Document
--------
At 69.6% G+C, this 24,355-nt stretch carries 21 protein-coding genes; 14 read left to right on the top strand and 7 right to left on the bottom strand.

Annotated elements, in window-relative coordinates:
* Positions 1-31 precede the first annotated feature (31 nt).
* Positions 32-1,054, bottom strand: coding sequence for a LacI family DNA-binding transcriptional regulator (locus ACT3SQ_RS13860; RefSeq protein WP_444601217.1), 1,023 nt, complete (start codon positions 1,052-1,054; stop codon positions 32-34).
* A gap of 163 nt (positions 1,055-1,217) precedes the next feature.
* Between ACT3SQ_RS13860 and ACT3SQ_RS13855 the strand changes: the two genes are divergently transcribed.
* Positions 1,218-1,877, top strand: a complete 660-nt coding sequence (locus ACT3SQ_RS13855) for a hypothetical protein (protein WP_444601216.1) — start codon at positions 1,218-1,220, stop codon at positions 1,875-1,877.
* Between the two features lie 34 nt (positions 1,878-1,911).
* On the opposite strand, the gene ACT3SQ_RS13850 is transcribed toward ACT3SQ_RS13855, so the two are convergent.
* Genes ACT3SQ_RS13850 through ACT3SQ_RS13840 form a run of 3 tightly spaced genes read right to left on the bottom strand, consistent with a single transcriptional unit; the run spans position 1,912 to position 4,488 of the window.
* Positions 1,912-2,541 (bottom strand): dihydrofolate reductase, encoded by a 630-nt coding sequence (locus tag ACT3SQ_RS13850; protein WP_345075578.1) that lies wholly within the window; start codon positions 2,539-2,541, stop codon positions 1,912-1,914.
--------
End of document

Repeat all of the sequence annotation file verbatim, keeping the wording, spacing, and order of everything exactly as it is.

At 69.6% G+C, this 24,355-nt stretch carries 21 protein-coding genes; 14 read left to right on the top strand and 7 right to left on the bottom strand.

Annotated elements, in window-relative coordinates:
* Positions 1-31 precede the first annotated feature (31 nt).
* Positions 32-1,054, bottom strand: coding sequence for a LacI family DNA-binding transcriptional regulator (locus ACT3SQ_RS13860; RefSeq protein WP_444601217.1), 1,023 nt, complete (start codon positions 1,052-1,054; stop codon positions 32-34).
* A gap of 163 nt (positions 1,055-1,217) precedes the next feature.
* Between ACT3SQ_RS13860 and ACT3SQ_RS13855 the strand changes: the two genes are divergently transcribed.
* Positions 1,218-1,877, top strand: a complete 660-nt coding sequence (locus ACT3SQ_RS13855) for a hypothetical protein (protein WP_444601216.1) — start codon at positions 1,218-1,220, stop codon at positions 1,875-1,877.
* Between the two features lie 34 nt (positions 1,878-1,911).
* On the opposite strand, the gene ACT3SQ_RS13850 is transcribed toward ACT3SQ_RS13855, so the two are convergent.
* Genes ACT3SQ_RS13850 through ACT3SQ_RS13840 form a run of 3 tightly spaced genes read right to left on the bottom strand, consistent with a single transcriptional unit; the run spans position 1,912 to position 4,488 of the window.
* Positions 1,912-2,541 (bottom strand): dihydrofolate reductase, encoded by a 630-nt coding sequence (locus tag ACT3SQ_RS13850; protein WP_345075578.1) that lies wholly within the window; start codon positions 2,539-2,541, stop codon positions 1,912-1,914.